Regards, Peter

On Tue, Nov 12, 2019 at 7:38 PM Kevin Oconnor <@KO3Y> wrote:

Hey Peter,
Have you really been working on this for 8 years? That’s dedication.

I apologize, after looking at your pics I realized you are working on 576,
and I have a 577. The 577 is much simpler in some regards. But the analog
display information is essentially identical. However, as Dennis indicated,
the looping is in all likelihood accurate. Miller effects and hysteresis
along with wire loops can be the cause. Your 36” leads are going to be a
nightmare at low current. Your modest current curves are the best I think
you can expect.

Kevin



Brad Thompson
 

peter bunge wrote on 11/15/2019 3:27 PM:

No, I have not been working on the 576 curve tracer for 8 years but i have
been curious about the looping for at least that long.
Thanks for your explanation which I tested by comparing curves with slow
and fast transistors. I had some trouble trying to find a couple with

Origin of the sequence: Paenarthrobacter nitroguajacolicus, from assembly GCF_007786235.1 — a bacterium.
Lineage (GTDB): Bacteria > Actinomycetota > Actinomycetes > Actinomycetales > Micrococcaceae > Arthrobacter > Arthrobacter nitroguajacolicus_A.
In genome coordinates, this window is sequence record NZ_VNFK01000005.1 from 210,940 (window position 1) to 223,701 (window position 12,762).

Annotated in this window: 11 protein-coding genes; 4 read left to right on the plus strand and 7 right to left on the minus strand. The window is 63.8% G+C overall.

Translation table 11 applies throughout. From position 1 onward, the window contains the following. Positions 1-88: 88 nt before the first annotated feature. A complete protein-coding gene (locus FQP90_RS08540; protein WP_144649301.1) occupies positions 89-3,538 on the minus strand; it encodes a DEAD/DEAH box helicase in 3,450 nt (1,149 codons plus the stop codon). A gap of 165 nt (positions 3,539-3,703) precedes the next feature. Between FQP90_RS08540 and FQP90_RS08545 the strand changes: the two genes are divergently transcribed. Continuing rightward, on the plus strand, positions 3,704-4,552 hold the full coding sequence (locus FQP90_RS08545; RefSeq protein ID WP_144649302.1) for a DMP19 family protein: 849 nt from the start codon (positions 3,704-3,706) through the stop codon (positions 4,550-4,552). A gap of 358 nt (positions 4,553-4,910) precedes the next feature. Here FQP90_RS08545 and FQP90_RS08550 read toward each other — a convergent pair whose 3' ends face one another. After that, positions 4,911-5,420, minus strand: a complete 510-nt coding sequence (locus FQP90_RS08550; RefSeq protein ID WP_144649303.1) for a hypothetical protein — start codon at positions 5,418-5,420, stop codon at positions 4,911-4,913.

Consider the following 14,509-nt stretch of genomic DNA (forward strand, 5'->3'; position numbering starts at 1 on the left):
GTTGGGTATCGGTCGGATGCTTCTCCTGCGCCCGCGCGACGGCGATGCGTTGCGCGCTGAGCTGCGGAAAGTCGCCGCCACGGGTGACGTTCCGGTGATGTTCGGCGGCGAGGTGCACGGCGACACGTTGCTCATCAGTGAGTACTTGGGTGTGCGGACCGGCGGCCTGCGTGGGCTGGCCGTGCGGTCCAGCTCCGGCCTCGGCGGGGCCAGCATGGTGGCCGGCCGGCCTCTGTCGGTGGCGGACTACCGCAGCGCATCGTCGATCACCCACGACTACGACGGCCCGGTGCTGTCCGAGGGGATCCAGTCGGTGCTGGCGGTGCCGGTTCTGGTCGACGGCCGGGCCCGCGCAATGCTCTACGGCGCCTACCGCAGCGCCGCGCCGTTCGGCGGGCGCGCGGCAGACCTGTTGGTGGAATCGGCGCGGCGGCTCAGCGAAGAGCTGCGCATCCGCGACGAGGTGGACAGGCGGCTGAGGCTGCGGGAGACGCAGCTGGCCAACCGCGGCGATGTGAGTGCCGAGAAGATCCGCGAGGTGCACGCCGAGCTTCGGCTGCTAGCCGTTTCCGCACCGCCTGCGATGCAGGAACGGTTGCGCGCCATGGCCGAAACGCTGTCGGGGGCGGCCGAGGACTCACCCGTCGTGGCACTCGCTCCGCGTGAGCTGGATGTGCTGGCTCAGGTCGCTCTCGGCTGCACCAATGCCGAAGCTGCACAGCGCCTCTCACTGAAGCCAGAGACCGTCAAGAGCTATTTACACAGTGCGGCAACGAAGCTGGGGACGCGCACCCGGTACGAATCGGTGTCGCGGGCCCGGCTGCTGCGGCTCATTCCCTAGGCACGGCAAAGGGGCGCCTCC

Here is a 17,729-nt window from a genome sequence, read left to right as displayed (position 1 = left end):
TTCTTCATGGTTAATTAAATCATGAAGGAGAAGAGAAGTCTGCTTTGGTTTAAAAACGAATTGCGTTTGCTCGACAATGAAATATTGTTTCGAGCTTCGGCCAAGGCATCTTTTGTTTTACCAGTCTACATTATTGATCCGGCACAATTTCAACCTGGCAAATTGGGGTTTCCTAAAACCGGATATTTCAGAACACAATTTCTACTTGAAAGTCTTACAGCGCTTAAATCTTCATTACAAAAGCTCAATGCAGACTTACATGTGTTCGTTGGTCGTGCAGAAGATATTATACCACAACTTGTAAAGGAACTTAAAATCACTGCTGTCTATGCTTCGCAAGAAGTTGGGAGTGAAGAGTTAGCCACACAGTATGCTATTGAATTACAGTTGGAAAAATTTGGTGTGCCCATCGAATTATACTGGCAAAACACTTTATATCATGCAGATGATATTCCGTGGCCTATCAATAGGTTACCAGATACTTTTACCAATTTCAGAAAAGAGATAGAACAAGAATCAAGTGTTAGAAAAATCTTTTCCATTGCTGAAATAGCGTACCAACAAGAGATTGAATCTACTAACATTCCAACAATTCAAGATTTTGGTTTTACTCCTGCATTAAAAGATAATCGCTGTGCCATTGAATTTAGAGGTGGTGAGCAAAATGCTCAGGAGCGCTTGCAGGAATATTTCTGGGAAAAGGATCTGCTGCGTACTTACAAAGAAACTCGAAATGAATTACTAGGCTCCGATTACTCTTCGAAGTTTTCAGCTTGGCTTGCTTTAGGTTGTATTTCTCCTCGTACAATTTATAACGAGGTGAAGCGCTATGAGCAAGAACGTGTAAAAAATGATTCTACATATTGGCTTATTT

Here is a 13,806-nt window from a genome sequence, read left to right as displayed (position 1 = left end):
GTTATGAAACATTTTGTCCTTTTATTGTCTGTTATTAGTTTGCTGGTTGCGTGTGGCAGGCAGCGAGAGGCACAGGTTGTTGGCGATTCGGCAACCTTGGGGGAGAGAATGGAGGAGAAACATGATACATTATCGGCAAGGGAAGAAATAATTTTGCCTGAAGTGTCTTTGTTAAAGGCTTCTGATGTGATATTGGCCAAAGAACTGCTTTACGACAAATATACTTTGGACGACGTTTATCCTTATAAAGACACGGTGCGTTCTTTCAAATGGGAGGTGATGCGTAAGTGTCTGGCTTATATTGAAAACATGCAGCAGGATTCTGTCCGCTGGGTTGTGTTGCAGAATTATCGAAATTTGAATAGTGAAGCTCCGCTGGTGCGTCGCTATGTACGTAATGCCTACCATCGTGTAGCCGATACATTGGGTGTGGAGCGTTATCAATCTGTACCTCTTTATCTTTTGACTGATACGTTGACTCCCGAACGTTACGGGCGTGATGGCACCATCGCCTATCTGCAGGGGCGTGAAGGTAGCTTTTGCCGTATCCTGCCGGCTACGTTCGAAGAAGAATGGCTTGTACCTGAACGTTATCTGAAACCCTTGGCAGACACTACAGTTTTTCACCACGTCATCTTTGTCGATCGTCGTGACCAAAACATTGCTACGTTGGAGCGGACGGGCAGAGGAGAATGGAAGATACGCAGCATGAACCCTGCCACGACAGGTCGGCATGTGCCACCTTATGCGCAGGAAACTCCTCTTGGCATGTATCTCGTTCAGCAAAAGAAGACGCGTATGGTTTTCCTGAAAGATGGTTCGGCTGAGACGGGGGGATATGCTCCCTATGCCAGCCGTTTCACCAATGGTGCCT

matching gain but the high freq (900 MHz) transistor performed perfectly
with nice curves at low current. On the other hand the slow transistor had
huge loops. I would like to concentrate on the noise problem next. It mat
be finger trouble.
<good info snipped>

Hello--

This is a long shot, but I wonder whether there's a thermal issue involved? If the
device's die is poorly attached to its header or if there's a poor thermal connection between
internal lead wires and the die attachment(s) that might cause an offset between the
increasing and decreasing base current.

If it's a leakage effect, I'd expect that germanium transistors (remember those<g>)
would show fat loops.

73--

 Brad  AA1IP

peter bunge
 

The post by Dennis talking about Miller capacity prompted me to run a test
with slow transistors and RF transistors which showed no looping with a 900